Speed 2dr Convertible
2014 Bentley Continental GTC

MSRP ?

$238,700
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Engine Engine 6.0LW-12
MPG MPG 12 City / 20 Hwy
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2014 Continental GTC Overview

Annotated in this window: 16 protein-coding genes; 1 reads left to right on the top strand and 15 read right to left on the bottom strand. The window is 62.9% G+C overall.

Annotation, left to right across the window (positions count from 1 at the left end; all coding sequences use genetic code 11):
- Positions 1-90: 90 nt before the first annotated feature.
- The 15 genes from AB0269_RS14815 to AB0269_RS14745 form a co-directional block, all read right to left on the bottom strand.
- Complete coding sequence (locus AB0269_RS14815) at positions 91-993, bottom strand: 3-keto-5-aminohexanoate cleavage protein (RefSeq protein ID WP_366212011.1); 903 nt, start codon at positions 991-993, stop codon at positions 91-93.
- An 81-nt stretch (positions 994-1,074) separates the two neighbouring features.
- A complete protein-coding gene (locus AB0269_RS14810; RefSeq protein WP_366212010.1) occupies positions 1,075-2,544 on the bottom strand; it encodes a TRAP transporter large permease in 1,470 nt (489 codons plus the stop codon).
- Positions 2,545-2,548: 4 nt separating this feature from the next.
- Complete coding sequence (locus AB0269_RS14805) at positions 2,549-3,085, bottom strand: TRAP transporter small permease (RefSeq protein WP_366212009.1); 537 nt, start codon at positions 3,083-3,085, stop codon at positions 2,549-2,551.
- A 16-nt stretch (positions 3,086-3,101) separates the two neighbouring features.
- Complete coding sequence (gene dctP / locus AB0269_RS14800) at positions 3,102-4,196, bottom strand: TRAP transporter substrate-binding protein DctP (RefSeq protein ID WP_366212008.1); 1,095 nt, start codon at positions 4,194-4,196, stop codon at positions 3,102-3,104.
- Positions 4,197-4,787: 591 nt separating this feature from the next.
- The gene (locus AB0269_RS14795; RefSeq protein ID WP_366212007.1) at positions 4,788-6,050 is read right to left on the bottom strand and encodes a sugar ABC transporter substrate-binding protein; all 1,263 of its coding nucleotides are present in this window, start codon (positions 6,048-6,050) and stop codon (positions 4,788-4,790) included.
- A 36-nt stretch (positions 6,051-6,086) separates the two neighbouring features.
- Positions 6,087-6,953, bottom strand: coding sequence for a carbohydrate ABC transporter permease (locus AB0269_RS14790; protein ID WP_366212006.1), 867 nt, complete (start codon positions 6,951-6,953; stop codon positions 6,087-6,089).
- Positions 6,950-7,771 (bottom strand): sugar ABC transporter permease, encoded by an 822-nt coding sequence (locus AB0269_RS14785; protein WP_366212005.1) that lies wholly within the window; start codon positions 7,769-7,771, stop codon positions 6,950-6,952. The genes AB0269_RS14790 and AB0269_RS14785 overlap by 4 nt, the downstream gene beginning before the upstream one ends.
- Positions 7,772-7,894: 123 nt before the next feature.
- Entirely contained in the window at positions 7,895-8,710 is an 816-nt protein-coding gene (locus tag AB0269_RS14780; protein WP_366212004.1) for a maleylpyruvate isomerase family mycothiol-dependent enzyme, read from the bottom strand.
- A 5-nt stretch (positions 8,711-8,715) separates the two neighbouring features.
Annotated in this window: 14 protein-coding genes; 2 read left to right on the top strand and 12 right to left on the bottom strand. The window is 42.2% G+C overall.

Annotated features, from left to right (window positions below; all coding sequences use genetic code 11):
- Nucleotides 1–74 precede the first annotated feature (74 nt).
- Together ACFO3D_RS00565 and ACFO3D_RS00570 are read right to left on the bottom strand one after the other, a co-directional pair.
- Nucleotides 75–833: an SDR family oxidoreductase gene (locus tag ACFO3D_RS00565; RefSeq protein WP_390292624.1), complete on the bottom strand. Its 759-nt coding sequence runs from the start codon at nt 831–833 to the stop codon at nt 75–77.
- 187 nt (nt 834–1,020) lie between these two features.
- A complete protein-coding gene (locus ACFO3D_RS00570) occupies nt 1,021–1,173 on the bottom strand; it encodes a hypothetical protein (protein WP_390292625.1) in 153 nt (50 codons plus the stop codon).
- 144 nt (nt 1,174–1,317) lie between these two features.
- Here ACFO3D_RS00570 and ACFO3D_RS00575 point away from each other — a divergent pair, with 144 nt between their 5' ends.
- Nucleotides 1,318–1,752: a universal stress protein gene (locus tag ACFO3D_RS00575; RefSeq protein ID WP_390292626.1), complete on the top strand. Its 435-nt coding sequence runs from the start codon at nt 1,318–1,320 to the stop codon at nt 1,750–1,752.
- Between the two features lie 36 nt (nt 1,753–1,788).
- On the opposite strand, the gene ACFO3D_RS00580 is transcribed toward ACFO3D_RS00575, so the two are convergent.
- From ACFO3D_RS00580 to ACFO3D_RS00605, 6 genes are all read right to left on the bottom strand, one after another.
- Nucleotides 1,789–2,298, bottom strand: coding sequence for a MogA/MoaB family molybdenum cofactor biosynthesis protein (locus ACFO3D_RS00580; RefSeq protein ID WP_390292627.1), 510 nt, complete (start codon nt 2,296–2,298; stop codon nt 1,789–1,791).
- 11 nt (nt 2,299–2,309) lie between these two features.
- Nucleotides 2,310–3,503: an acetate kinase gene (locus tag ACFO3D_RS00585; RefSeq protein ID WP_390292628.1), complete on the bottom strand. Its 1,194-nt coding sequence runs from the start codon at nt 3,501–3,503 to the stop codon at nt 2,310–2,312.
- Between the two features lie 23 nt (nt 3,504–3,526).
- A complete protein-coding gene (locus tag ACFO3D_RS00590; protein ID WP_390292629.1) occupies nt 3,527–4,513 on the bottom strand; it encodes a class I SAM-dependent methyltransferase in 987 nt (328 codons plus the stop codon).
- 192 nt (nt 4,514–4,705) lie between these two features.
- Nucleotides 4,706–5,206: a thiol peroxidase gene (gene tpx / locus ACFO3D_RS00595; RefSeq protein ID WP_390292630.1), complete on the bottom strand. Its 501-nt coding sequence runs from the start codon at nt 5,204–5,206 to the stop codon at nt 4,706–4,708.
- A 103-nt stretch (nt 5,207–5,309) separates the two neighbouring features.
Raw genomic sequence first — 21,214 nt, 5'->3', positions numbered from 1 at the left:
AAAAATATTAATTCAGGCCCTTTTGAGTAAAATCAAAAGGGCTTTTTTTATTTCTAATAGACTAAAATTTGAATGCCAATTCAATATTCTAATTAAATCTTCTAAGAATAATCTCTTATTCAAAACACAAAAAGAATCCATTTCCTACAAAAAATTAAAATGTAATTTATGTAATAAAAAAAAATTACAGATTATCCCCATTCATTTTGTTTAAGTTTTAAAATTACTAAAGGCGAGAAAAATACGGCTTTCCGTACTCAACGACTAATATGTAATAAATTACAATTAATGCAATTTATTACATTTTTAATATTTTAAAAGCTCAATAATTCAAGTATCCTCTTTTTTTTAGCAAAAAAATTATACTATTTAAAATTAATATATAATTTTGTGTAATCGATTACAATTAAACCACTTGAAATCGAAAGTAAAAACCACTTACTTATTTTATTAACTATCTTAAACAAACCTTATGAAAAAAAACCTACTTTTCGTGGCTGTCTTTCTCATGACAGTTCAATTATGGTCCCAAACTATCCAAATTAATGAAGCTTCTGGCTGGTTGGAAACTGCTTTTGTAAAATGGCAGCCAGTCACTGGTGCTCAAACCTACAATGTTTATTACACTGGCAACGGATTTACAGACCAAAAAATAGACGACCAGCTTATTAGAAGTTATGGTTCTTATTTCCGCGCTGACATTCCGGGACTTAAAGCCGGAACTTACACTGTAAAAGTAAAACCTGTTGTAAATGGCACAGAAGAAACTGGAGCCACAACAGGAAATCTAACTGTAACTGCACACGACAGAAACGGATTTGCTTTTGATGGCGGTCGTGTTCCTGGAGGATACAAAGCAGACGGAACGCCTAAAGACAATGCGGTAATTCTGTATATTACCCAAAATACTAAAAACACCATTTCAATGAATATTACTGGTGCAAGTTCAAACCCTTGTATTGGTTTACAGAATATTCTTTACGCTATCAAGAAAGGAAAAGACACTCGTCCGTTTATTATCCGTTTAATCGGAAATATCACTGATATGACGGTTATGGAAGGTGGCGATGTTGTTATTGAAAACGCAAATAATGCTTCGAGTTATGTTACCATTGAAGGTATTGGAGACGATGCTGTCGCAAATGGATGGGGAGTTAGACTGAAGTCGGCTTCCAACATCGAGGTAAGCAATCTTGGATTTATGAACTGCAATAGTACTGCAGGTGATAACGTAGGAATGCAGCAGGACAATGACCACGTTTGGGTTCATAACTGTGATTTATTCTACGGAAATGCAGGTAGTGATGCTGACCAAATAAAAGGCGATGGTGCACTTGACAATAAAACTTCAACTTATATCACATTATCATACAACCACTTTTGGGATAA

There are few things in this world I enjoy more than an enthusiastic drive down tree-lined backroads on a warm summer evening. If you're familiar with the geographic location of Detroit, you won't be shocked to learn that we don't have the sort of very-involving roads found all throughout California and other gorgeous parts of the country, but we still have some stretches of pavement that can be pretty darn fun when driven in the right car. The vast majority of our scenic roads, however, are of a more relaxed nature. And that's why, despite my tendency to prefer high-strung hot hatches above all, I will never say no to a big, fast convertible during the warm season. As far as said big, fast convertibles go, perhaps none is more exquisite than the 2014 Bentley Continental GT V8 S Convertible, pictured here in the striking shade of St. James Red. Not long after returning from my trip across the pond to drive Bentley's V8-powered Flying Spur sedan, I was given the chance to sample another one of its eight-cylinder wares, this one carrying less heft, offering a smidge more power, and, oh yeah, a roof that neatly stows behind the rear seats. As luck would have it, the weather for my Conti weekend was the absolute definition of perfection. And so I took to those sweeping, tree-lined roads way outside of Detroit to see how this Bentley's "S" badge improves upon the lovely GT V8 Convertible I drove last year. Hard work, but somebody's gotta do it. Driving Notes By the numbers, the differences between the V8 and V8 S aren't that significant. Power from the twin-turbocharged 4.0-liter V8 increases from 521 horsepower and 502 pound-feet of torque – increases of 21 and 15, respectively, versus the non-S model. This makes the 5,445-pound, all-wheel-drive convertible a bit quicker off the line, with Bentley estimating a 0-60 time of 4.5 seconds, compared to the 4.7 of the standard droptop. But the power increase isn't the point here. Specific changes for the V8 S turn this already exquisite Grand Tourer into a much more precise, nimble machine – words I've never used to describe one of the creations from Crewe before. Front and rear spring rates have been increased by 56 percent and 18 percent, respectively, versus the normal GT Convertible. Bushing stiffness is up by 70 percent. The ride height has been lowered by 10 millimeters. The rear anti-roll bar is 54 percent stiffer. Numbers, shmumbers – when all that data comes together on the road, you've got a Bentley that's one of the better cruisers the company has ever produced. I've always found these cars to be completely unflappable, but the GT V8 S hauls with a far more focused attack. There's an eternity of grip available from the 20-inch wheels and 275/40ZR20 Pirelli PZero tires, not to mention the all-wheel-drive system keeping the power delivery under control. But that characteristic boat-like float that occasionally marred the GT's comportment …